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Posted via email from the Un-Official Southwestern PA Re-Entry Coalition Blog

Fun with Feminist Flickr (feminism on signs edition)

via Feministing by Jessica on 4/19/10

Woman holding sign reading: 'To me feminism means being me - and allowed to be me which is awesome'

It's been a while since I've dug around Flickr for random fun feminist stuff, so I was incredibly happy to come across this awesome project from Caseface123 - who asked people to write down what they thought about feminism (and pose!). (Shockingly, they're not all as bad-ass as this woman's.)

If you had to fit your feminism on a sign, what would it say?

Posted via email from the Un-Official Southwestern PA Re-Entry Coalition Blog

PhD in Humanities and Social Sciences | Supply – Demand disequilibrium

via Graphic Sociology by flaneuse on 4/20/10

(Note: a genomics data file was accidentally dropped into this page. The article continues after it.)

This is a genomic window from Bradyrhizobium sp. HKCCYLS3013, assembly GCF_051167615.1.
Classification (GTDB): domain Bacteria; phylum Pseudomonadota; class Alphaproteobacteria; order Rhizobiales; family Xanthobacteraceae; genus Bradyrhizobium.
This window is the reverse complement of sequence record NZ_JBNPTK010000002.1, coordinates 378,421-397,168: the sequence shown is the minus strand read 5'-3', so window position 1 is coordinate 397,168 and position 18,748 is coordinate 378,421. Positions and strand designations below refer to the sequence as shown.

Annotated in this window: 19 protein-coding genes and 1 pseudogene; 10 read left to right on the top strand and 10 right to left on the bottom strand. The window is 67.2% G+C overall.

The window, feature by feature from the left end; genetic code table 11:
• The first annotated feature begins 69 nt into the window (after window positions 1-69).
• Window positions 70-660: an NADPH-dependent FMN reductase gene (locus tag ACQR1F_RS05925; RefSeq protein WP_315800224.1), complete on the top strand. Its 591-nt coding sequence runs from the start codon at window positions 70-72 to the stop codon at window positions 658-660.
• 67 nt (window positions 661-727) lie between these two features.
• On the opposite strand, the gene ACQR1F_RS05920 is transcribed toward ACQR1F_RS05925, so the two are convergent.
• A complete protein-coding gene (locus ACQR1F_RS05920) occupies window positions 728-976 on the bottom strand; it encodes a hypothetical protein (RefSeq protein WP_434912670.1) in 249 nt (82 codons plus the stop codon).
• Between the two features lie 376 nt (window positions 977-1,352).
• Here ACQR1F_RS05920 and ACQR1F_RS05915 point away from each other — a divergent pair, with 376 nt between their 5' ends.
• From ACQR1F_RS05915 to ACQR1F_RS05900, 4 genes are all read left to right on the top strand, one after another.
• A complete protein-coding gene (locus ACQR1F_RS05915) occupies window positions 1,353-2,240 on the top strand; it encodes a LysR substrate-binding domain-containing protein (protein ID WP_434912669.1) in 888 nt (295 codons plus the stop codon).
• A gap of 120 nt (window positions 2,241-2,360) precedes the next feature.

Humanities and Social Science PhDs - completion failure and job market failure

Humanities and Social Science PhDs - completion failure and job market failure

What needs work

Actually, the graphics aren’t bad, but the story is depressing for someone nearing the final year of a PhD in sociology. The first one is quite good. I might have added a horizontal line under which the ‘failures’ ended up and above which the ’successes’ floated.

Many people who read this blog are academics and thus familiar with the concept that getting a tenure track job is tough. These graphics do an excellent job of contextualizing what might often seem like personal anxiety to present the problem as a mismatch between supply and demand. There are far more PhDs minted each year than we need and there would be even more if everyone who started down the PhD path actually finished. Who is to blame? For an answer to that question, link to the article (in references below).